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Seattle Transit Blog's Martin H. Duke posted a short anecdote last weekend about his experiences as a brand-new bike commuter (he started riding two weeks ago). Duke focuses primarily on how he, a regular transit rider, started biking to make one leg of his commute faster and easier. The importance of multi-modal commuting cannot be understated, particularly in Seattle where hills are often a legitimate barrier to bicycling. But it was Duke's second point that really stuck out.

He wrote:
It’s important to note what a casual rider like me is willing to do. I have no interest in buying hundreds of dollars of equipment (I spent less than $150 on bike, helmet, and lock combined; thanks, Bikeworks). I had no interest in having to change or shower at the end of the ride, since that would annihilate the time savings; that ruled out buying an outfit or crossing the lake.

Duke is a person who rides a bike, not a cyclist. Though there's always the chance that he'll fall in love with cycling and its many subcultures (I never could have predicated my future obsession with all things cycling when I first bought a used bike in college), it's just as likely that he will continue to see bikes as a tool and not an identity. That's exactly what we need.

If bicycling is going to become a viable mode of transportation, bicycles need to be seen as a means of conveyance, not an entry point to a lifestyle that requires specialized clothing, new lingo, or dedication to a particular political ideology. Fair or not, that image compounds some people's reluctance to start riding.

Driving, walking, and transit riding aren't cultural identifiers like bicycling. I doubt there are many people who, asked to describe themselves, would respond "driver." Bicycling needs to be the same way if it's going to be embraced by a broad audience.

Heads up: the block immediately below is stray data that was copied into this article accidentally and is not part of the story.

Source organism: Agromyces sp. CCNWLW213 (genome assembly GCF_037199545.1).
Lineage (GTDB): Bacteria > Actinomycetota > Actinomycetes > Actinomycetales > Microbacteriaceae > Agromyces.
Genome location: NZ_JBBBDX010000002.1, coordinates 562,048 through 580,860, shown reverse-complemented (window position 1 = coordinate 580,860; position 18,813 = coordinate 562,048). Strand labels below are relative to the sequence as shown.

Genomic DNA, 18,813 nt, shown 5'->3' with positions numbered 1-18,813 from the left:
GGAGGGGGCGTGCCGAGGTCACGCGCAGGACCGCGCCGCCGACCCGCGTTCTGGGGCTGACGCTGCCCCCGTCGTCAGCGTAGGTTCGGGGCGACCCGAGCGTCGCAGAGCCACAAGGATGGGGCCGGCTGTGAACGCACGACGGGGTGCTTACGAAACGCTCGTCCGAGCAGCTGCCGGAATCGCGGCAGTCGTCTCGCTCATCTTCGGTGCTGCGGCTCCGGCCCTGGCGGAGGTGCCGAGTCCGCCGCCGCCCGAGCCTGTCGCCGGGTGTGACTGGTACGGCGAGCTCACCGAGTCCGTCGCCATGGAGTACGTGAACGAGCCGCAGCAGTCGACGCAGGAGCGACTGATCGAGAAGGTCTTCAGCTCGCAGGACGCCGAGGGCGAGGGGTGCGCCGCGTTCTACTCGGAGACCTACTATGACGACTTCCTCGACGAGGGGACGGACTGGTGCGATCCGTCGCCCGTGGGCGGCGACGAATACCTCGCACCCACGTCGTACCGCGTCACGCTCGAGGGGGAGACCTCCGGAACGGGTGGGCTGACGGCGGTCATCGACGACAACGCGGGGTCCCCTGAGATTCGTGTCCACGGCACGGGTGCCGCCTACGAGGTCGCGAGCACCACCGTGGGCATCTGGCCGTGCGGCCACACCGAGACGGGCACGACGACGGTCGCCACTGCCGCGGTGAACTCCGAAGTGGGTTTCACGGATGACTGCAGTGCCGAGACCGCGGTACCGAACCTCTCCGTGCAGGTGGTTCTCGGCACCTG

There are a number of reasons cycling is seen as an identity, not a mode. With a very small share of the transportation system (just 0.5 percent of trips nationally and 2.9 percent of trips in Seattle), bicycling is always going to be seen as more "fringe" than ubiquitous modes like driving and transit. As bicycling becomes more commonplace, it will lose some of that baggage, but that's years if not decades away.

But there are a few things we can do in meantime:

Support bicycling publications that focus on bicycling as transportation, such as Momentum Magazine and Urban Velo. Both magazines are young (and underfunded), so the quality leaves a little to be desired. But the majority of cycling magazines are dedicated to racing and the latest, greatest equipment—perpetuating the false notion that you need a race bike, cycling shoes, and a full-spandex kit every time you ride.

Continue building pragmatic bicycle infrastructure, particularly on arterial routes and routes that connect neighborhoods to transit. The more people who ride, the safer and more acceptable bicycling becomes. In order for that to happen, bicycling (or bicycling combined with transit) needs to be the easiest mode for short trips. Those Dutch commuters in the video we posted Friday aren't riding for altruistic reasons. They're riding because it's easy and practical.

As STB's Adam Parast showed with his bikeability study, Seattle has islands of good bikeability (typically around urban centers) that need to be connected. For fitter bike riders, these islands can be connected by infrastructure on the most direct routes, which are also typically the flattest. Road diets seem to work wonders on arterials. For less-fit riders, we need good infrastructure connecting those bikeable islands to transit. Everyone who can ride a bike can ride two miles to the bus or train station. Infrastructure will insure that that's the safe, easy, practical thing to do.

None of this is to say that cycling culture is bad. I love the culture, gear, racing, and history of the bicycle. But those things aren't going to attract the Martin Dukes of the world. The bicycle as a pragmatic transportation tool will.
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